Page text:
Personal injury - some advice please

So as some of you may know already, my treasured Maytona was wiped out by a shitty Kia Karan this time last year. Since then it’s been an ongoing battle with the third party (Hastings) to progress with the personal injury claim.
My case is coming closer to being settled, however, after speaking to my solicitors today and receiving a counter offer from the third party, it has be brought to my attention that my gear was excluded in their offer.

The reason for this, I am told, is because the third party have requested bank statements to prove I purchased the gear! All of my gear was purchased online and I submitted invoices to them with all the details including my name and address.
I’m not happy sending bank statements to a third party as not only does it feel like an invasion of privacy but it’s also totally unnecessary for them to have. I’m already having to send photos of my damaged gear.
Has anybody got any advice on this issue? Do I need to go back to my case handler and see if she can get someone more senior to argue against this?

Print out paper copies of the bank statements and use a black magic marker to draw a line through all the transactions that are unrelated to the purchases, as well as the account number and sort code.
Just show your name, address and the specific transactions.

I was thinking of doing just that, but I’m still not happy with it. They’re looking for any way they can to get out of paying a penny extra (typical I know) they even refused to fund my physiotherapy (although I can claim that amongst my settlement)

It doesn’t matter who purchased the gear - if it was a gift, you’d still need to replace it.

@monkimark my sentiments exactly, it’s just infuriating. I’m thinking I need to get my case handler to pass it to a senior solicitor there as I get the impression she’s just accepting their requests far too easily…

I don’t see what the bank statements would prove that an invoice wouldn’t anyway - the invoice presumably has your card details (with most of the numbers blanked out) and your name as the card holder along with a description of what you bought.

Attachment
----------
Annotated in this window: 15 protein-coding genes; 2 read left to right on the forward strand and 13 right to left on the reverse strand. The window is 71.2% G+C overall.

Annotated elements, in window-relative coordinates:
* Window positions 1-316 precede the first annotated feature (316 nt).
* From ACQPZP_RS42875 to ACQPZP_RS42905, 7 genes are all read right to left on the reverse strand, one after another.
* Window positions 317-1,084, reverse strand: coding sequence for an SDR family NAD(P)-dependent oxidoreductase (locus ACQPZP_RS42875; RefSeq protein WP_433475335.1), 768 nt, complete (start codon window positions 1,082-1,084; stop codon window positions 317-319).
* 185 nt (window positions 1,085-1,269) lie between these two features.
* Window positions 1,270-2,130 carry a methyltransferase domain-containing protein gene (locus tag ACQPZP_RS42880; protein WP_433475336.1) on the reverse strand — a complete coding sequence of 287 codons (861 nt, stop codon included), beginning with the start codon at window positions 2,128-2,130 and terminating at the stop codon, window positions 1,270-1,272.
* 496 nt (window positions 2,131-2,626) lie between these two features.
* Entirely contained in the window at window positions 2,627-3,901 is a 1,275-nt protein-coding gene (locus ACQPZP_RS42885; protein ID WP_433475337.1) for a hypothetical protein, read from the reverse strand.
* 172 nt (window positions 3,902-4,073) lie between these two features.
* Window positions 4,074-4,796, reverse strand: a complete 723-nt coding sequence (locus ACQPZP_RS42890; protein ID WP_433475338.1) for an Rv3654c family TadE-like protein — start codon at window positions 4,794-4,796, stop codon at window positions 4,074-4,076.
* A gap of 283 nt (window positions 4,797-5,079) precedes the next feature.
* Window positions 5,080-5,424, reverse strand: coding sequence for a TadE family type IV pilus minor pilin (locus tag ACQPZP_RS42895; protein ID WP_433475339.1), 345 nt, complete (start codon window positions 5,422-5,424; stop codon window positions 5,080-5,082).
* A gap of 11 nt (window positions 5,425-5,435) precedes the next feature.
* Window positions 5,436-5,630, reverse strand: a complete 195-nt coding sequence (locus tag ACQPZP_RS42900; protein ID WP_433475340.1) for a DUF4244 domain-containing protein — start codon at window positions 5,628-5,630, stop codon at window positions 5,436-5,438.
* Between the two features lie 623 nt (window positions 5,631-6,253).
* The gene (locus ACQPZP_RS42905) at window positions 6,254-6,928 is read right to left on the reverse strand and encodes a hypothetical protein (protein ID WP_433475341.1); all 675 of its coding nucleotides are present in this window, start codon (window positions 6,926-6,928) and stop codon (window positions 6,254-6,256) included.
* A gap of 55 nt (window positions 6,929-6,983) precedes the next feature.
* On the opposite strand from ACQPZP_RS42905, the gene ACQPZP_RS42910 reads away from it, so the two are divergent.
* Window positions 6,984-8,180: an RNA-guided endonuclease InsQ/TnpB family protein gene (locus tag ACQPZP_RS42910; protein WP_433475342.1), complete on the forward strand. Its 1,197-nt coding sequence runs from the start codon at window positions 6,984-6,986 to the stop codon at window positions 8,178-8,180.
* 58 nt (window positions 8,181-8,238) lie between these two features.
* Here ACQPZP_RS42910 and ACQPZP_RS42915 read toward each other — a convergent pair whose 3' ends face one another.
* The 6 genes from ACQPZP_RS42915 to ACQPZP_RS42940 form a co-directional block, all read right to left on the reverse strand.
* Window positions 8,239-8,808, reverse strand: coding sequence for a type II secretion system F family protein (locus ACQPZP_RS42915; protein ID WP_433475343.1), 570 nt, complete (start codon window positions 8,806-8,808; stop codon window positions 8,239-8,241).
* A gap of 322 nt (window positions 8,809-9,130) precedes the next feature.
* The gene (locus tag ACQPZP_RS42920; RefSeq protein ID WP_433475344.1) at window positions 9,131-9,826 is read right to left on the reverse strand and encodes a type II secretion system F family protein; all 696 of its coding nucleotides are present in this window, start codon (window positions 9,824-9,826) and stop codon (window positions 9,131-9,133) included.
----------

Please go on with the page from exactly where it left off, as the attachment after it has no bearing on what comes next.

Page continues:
The bank statement just says a certain amount of money went out to a company on a certain date and half the time the company is not clear from the statement anyway.

Can you not go online onto your bank account and specify a search for outgoings? EG, I buy from halfords, then I search halfords in my statements and it comes up with halfords only transactions?

Having said that, all the posts above are what I’d feel like too…

Oh it’s easy enough to do (with the exception of the jacket which was a gift) but I don’t like that they’ve asked me.
As I thought and monkimark has said, the bank statement won’t prove anything that the invoice doesn’t already prove. I feel like it’s deliberate to stall and try to wriggle out of paying out for my gear.
It’s just such a joke

Have a look at the fine print of your policy- it is usual for you to have to provide receipts or a bank statement to prove the loss occurred.
No point getting angry or annoyed at this- it will only upset you and have zero effect on them.
Look at it from their perspective- without receipts or other proof what is to stop people from inventing fake items or overcharging?

There might be other stuff going on with delays and such but asking for proof of purchase is just business as usual for them.
Good luck, I hope you get it sorted.

Surely your solicitors should be doing all this for you. Are you using solitors that are specialists in motorcycle claims?

I don’t think you need to show them how much you paid for the clothing, just how much it retails at. As you 've said your jacket was a gift, simply quoting how much it would cost to replace ought to suffice. Unless you’ve had alterations made to your clothing, then you may need to prove the additional cost of that.

As for your physiotherapy costs, don’t forget to add the cost of your travel to those sessions, and any impact that may have on your work, like taking time off to attend the physio.

They’re just building evidence that’ll stand up in Court should the third party’s insurers dispute any parts of the claim.